A man with a 7th grade education leaves behind his autobiography to one person whom he knew would cherish it. Mr. Ronald Burke inherited his father’s unpublished autobiographical sketch about his Dad growing up in Alexandria. Mr. Robert W. Burke’s life story was based on his experiences in Alexandria, Virginia from 1900 – 1926, before he migrated to New York. His story is full of love for family, teachers, church, and community during segregation in Alexandria. This short abstract is a partial story of his autobiography about his life as an African American in Alexandria that spanned the first 26 years of the 20th-century.
Mr. Robert W. Burke was born May 30, 1898, to Robert and Lillian Webster Burke at 120 North West Street in Alexandria, Virginia. During the course of his childhood, his family lived at 1218 Princess Street, 324 North Payne Street; for a period-of-time, they lived outside the City of Alexandria, what is now Russell Road, and then they lived at 1310 Queen Street.
Robert started school when he was seven years old. He attended Snowden School for Boys on South Pitt Street, which was 3 miles from where he lived outside of the City. His cousin, Edith Curry came to live with his family for many years. His cousin and his sister attended Hallowell School for Girls, which was located on North Alfred Street, between Oronoco and Princess Streets.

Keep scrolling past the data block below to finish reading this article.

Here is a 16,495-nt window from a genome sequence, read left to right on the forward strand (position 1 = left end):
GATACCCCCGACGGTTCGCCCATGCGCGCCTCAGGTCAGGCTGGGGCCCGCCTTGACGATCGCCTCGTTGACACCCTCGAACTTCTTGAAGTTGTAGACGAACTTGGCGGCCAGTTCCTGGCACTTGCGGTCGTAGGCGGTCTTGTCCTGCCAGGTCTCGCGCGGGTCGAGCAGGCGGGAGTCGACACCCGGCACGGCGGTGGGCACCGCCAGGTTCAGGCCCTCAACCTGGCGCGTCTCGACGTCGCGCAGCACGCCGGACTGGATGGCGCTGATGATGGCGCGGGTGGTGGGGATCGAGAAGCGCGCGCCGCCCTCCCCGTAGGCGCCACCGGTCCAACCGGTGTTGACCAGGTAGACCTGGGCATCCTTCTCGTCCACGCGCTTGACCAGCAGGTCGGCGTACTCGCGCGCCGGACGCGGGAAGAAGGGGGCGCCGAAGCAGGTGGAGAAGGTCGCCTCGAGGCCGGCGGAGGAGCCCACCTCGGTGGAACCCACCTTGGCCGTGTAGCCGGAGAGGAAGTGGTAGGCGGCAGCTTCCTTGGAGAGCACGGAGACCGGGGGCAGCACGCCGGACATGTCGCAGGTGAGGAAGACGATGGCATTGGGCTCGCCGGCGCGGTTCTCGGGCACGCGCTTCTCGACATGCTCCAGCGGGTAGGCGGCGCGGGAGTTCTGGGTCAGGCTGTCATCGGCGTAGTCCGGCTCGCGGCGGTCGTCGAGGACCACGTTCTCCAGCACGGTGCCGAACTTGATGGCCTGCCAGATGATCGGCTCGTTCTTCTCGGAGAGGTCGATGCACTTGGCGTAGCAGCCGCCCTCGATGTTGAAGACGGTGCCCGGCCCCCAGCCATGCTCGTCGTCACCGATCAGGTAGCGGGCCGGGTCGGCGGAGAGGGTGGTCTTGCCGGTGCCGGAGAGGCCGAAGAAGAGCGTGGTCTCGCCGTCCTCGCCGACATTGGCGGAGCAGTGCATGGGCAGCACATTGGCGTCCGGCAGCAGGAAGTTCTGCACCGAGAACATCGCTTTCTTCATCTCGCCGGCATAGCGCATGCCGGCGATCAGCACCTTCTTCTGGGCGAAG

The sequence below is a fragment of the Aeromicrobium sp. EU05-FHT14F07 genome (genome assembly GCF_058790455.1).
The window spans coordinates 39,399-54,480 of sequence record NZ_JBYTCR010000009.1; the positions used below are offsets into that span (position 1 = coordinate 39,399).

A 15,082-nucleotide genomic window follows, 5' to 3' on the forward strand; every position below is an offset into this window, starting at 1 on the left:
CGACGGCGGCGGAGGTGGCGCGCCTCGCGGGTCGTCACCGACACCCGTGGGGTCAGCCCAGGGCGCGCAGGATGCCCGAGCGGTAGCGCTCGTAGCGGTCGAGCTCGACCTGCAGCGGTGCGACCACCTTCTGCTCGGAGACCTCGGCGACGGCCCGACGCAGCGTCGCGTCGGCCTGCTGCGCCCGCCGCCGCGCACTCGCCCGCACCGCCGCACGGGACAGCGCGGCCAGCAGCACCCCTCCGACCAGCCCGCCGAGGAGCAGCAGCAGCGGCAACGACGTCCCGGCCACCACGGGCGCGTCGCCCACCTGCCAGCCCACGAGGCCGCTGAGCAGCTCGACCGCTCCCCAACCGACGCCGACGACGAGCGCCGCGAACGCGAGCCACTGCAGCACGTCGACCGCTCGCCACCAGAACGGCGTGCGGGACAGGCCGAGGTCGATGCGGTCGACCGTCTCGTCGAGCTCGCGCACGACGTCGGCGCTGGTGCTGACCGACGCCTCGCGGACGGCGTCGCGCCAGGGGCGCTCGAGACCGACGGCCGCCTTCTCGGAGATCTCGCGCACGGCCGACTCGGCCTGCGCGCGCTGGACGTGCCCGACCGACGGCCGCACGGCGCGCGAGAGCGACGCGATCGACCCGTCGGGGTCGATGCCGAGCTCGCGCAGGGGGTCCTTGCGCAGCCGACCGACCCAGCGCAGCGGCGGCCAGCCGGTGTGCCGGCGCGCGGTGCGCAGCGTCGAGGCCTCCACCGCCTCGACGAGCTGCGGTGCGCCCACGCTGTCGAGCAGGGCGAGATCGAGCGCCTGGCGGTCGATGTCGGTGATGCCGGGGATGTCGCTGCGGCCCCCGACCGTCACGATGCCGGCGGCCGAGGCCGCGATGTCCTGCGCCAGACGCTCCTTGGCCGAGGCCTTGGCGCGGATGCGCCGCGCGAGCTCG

Robert attended Snowden School until the 7th Grade. The school at that time only went to the 7th grade. When he attended school, the teachers were Richard Diggs, Patrick Lumpkins, Henry White, Rozier Lyles, and John F. Parker. Mr. Burke said he had fine teachers. He was at Snowden School at the time when Mr. John F. Parker was principal, and at the time when Mr. Parker’s health was failing. After he completed the seventh grade, he sought employment to work outdoors. Throughout his childhood, he suffered bad health. He thought working outdoors would improve his health. As a child, he worked at different places and on Saturdays, he worked at the barbershop and also carried ice. During summer vacation, he worked for the Fruit Growers Express.
After completing the 7th grade, he worked for a grocery company, the Quartermaster Department during War I, and then he went back to the Fruit Growers’ Express. When he left the Fruit Growers’ Express, he worked for the Banner Laundry located on Oronoco Street as a washer.
In 1918, he married Edith Russell and they had six children, Robert W. Burke, Jr., Lillian, Russell, Wendall, Roscoe, and Ronald.
In 1926, Robert left Alexandria, Virginia and moved his family to New York. He found a job with the Central Branch Y.W.C.A. He retired from that job as the Head Carpenter in 1965. His youngest child, Ronald was born in New York. During the summer, Robert and Edith sent Ronald to Alexandria to spend his summers with their families. The Burkes and Websters’ families were in Alexandria, Virginia decades before the civil War as freed people of color.
To this day, Mr. Ronald Burke has fond memories of his time he spent in Alexandria. Just like his Dad, he is keeping those memories alive for other generations to come. Mr. Robert W. Burke died in Manning, South Carolina on June 19, 1980. Mr. Ronald Burke is the only surviving child of Mr. Robert W. Burke. I give thanks to him for providing me a copy of his father’s unpublished autobiography.